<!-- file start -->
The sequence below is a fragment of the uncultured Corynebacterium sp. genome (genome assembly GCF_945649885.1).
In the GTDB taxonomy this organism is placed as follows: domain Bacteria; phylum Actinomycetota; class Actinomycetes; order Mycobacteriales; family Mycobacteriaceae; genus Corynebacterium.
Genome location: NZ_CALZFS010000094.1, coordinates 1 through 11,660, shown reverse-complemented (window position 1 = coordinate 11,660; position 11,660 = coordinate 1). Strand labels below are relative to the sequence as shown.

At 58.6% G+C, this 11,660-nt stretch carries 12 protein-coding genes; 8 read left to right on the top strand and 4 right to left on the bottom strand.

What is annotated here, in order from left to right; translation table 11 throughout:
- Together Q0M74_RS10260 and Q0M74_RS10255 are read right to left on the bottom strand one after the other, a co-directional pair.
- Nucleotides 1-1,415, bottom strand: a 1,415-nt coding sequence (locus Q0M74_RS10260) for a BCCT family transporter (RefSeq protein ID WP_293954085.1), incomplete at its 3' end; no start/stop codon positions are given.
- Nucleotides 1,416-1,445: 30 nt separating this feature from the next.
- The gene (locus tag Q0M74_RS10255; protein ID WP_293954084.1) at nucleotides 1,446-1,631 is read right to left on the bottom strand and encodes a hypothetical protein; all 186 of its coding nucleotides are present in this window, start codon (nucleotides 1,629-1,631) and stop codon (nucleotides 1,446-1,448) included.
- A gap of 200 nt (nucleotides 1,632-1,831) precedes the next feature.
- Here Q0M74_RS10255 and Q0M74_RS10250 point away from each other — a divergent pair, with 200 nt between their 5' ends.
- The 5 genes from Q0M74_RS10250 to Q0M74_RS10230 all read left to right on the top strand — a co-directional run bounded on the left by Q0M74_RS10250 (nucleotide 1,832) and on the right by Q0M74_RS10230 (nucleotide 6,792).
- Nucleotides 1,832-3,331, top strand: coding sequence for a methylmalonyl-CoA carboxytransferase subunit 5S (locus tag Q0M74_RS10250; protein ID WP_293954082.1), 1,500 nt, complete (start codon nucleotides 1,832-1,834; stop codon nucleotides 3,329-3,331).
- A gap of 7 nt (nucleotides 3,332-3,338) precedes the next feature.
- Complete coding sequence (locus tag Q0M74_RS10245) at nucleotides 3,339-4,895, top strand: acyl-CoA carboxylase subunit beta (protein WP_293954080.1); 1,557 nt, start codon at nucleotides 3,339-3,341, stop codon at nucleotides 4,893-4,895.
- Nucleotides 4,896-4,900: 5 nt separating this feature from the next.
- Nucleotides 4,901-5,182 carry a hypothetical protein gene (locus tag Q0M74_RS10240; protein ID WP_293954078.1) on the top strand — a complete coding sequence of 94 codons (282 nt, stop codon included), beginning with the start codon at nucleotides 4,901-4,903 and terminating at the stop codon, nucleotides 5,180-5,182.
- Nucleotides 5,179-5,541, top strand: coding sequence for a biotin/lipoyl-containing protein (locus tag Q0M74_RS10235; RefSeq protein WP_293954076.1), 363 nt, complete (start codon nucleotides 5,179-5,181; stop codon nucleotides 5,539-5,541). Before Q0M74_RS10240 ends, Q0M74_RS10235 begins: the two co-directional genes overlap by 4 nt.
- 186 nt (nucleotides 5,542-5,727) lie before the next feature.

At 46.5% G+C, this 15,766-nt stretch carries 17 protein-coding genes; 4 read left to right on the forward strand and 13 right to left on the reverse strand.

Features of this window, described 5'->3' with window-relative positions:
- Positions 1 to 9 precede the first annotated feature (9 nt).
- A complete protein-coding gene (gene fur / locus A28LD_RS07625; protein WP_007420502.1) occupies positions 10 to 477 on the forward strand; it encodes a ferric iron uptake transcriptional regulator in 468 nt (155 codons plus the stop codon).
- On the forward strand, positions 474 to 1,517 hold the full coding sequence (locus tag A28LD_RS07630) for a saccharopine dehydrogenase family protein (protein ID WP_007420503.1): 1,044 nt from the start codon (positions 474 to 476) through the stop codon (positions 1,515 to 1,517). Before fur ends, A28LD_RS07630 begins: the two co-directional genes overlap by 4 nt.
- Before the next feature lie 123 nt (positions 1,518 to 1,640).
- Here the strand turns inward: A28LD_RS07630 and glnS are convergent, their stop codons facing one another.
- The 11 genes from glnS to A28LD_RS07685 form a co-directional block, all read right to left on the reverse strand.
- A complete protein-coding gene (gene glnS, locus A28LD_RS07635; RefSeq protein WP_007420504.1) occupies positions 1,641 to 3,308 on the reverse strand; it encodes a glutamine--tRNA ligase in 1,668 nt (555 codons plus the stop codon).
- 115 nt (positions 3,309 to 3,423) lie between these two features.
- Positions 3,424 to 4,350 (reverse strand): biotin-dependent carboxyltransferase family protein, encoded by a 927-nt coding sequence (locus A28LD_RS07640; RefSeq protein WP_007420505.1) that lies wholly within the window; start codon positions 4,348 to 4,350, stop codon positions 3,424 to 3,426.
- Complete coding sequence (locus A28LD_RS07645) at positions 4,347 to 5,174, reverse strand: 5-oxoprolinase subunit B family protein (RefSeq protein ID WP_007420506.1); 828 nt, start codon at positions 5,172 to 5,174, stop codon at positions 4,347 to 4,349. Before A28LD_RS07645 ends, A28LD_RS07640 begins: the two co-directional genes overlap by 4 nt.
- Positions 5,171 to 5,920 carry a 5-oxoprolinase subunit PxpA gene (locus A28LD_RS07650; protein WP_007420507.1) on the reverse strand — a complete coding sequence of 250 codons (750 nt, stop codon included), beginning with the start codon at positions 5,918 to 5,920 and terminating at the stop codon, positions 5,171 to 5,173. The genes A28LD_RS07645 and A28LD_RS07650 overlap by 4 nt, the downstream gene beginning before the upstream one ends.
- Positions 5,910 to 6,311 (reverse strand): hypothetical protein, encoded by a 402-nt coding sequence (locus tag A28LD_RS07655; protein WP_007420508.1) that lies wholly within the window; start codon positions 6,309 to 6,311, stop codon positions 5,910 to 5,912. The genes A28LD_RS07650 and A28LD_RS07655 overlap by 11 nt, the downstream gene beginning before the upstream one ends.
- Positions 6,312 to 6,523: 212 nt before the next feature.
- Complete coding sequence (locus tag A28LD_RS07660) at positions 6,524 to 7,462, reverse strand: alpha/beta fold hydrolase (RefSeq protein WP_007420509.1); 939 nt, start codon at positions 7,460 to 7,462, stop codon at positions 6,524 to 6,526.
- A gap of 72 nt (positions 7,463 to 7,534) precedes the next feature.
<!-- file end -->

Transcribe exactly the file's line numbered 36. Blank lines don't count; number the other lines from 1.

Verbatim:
- A gap of 72 nt (positions 7,463 to 7,534) precedes the next feature.